Something happened in Wroclaw, Poland, this week which could just go beyond the extremely good news that Irish international football still has a beating heart and a competitive dignity.
An old and destructive ghost may also have been exorcised. It might be the one of Brian Clough, which many believe remains the greatest influence on the working methods of Roy Keane.
They say the fingerprints of the legend were all over the recent disruptive action of Ireland's assistant manager.
But then, who knows, a dark spell may have been broken. If it is so, Callum O'Dowda, Shaun Williams and Aiden O'Brien deserve special credit.
Not only did they play well, they shone a withering light on the malignant mood that had gripped the team.
They played in a way which demanded respect - not the kind of stomach-churning vehemence which has increasingly marked the style of Keane. It was a performance which said enough is enough.
Enough of what precisely? Of the idea of a feudal relationship between a big-name coach and modern players who in more cases than we may sometimes imagine are anxious to produce the best that they have.
It also signalled that it was time to de-mythologise the man whose modus operandi Keane ferociously inhaled - and from which his boss Martin O'Neill had long been separated from on a working basis when it descended into a mind-jumbled alcoholic haze.
Yes, we are talking about not the best but the worst of Clough's legacy.
O'Neill knew him at the peak of his powers when, recovering from his ludicrous disaster at Leeds United, he won Nottingham Forest promotion, their first league title and two straight European Cups.
With the steadying hand of Peter Taylor, Clough, for a while, recovered all the wit and ingenuity in his days as the chief inheritor of the age of the super coach in English football.
A few years earlier I happened to be in Derby County's old Baseball Ground when Clough was fired after his title-winning feat. I encountered a posse of players led by goalkeeper Colin Boulton. He was carrying an axe, which he said he would use to smash down the boardroom door.
That was the dressing-room effect of the young and inspiring Clough - the forerunner of, say, the first Jose Mourinho - not the arrogant new arrival at Elland Road who said the Leeds medals should be thrown in the dustbin and that if the brilliant, but injury-prone, Eddie Gray had been a horse he would have been shot long ago.
When Keane arrived at Forest he discovered there had been a reversion to that kind of Clough, one long detached from the restraint imposed by his ally Taylor.
The glories of Europe were a fading memory, Forest were heading for relegation and Clough was sliding out of the game, not only punching Keane in the face but also some young Forest fans when they rushed to congratulate their heroes at the end of a winning performance.
Keane has perhaps one chance to survive in what many are suggesting may well be his last significant role in the game. It will require him to look around, to see the world, and not just football, has changed.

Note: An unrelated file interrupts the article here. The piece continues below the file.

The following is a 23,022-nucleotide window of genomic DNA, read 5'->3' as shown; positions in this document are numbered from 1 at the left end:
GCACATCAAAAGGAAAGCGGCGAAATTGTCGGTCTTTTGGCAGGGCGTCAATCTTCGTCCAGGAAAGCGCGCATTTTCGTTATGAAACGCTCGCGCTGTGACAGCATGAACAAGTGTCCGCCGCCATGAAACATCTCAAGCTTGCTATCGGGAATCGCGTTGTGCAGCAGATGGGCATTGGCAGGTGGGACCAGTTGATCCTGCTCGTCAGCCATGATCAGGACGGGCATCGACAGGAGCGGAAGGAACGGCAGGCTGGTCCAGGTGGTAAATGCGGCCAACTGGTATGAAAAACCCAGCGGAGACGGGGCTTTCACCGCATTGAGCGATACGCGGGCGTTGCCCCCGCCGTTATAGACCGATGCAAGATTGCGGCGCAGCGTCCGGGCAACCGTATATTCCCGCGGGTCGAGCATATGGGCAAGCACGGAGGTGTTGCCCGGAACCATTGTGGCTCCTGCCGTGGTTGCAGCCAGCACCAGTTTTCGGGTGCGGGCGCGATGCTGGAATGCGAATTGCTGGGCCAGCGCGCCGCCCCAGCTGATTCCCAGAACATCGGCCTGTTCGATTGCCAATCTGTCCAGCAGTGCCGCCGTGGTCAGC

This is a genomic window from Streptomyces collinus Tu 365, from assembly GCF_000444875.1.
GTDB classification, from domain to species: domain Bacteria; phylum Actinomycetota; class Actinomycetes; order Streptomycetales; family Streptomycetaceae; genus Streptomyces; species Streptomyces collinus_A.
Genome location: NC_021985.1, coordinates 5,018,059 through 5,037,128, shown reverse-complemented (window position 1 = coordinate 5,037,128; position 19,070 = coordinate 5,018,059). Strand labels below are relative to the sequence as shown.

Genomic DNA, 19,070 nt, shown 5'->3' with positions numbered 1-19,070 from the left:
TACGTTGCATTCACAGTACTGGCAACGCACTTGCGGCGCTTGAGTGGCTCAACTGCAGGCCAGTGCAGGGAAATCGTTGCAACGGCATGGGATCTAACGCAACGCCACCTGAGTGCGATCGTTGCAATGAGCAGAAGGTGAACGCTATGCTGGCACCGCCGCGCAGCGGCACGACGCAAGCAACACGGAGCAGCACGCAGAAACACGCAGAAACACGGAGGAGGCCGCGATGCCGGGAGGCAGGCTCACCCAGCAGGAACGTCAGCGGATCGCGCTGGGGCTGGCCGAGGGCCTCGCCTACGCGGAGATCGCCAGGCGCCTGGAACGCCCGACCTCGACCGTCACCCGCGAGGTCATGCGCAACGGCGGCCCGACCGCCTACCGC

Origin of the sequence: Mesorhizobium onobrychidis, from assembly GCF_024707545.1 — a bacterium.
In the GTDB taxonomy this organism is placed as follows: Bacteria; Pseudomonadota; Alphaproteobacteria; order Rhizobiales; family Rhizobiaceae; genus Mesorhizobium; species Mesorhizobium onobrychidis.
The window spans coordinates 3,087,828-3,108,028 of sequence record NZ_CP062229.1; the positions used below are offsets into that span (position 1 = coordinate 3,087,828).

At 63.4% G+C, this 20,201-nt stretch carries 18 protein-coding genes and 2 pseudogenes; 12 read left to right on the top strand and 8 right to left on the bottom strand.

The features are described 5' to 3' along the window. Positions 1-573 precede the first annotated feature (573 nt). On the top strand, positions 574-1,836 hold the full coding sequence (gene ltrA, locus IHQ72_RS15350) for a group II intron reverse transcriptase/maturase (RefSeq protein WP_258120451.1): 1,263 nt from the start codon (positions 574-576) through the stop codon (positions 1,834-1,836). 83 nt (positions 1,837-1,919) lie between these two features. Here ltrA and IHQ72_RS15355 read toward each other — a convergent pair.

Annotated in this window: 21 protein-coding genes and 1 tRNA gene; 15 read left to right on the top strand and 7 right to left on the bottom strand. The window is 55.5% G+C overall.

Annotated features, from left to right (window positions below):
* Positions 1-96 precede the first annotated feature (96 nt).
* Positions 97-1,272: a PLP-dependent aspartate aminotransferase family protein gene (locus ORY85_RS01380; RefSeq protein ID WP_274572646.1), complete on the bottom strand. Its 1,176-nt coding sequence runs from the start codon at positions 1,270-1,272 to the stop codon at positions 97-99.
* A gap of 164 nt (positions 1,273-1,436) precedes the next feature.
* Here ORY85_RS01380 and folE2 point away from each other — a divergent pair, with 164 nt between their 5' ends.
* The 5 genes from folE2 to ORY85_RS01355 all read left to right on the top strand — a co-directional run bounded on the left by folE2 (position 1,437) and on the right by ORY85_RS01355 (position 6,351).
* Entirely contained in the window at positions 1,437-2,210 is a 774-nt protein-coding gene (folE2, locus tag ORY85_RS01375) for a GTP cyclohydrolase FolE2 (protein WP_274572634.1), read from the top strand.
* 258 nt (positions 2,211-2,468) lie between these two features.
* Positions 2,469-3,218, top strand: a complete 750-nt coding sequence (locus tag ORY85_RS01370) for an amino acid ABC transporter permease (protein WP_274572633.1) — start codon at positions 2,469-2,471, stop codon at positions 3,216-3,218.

He might well start at the top of the Premier League, where two of the three leading occupants are men who are quite apart from the ethos of a Clough or, in some respects, his most easily identifiable successor, Mourinho.
Maurizio Sarri of Chelsea and Javi Gracia of Watford are about as starry as the average well-balanced plumber. They have travelled the margins of the game across Europe (the 58-year-old Sarri 19 clubs in 28 years, Gracia, 48, 11 in 14 years) and what they have learned so profoundly is that if you lose your dressing-room it is time to make new travel plans. Jurgen Klopp may have accumulated more glory but he has absorbed the lessons gleaned by the men at his shoulder in the early going.
The most vital one is to get close to your players and this is maybe the last one to be grasped by the outstanding Antonio Conte, Sarri's predecessor who drove Chelsea too hard after a superb title-winning first season.
We will know a little better Mourinho's chances of avoiding Conte's fate after his United face Gracia's team tomorrow night.
The man from the bull-running town of Pamplona is, despite his modest demeanour, not free of that city's passions and Watford players have been told they have to pay £100 (€112) for every minute they are late for training.
It has apparently done nothing to dull a rapport which overwhelmed Tottenham and now threatens to seriously investigate the will of United and some of their most disaffected stars, most persistently Paul Pogba and Anthony Martial, players who, you must suspect, would walk into almost any team with the support of a coach who truly believed in them.
Watford didn't so much beat Spurs as submit them to a superior will, a belief that they had been given the commitment to challenge any force, however fancied.
Whether O'Neill and a contrite Keane (seeing such a figure is of course believing) can summon anything like such spirit in the coming trials by Denmark and Wales is the question that now demands utterly undivided, and undeflected, attention.
Keane simply cannot afford another burst of verbal violence. When his old hero Clough started hitting people, football could no longer ignore the fact that he had lost it. There is likely to be a similar reaction if Keane errs again.
It will be all the fiercer after Ireland, scorned, abused, kept waiting at the altar by such as Declan Rice, denied the leadership of the inspiring Seamus Coleman, found at least some of the best of themselves one Polish night.
We can all imagine how a Jurgen Klopp dressing room briefing might look, but now we have been given a glimpse of seeing the Liverpool manager in action in the relaxed setting to a charity game at Celtic last week.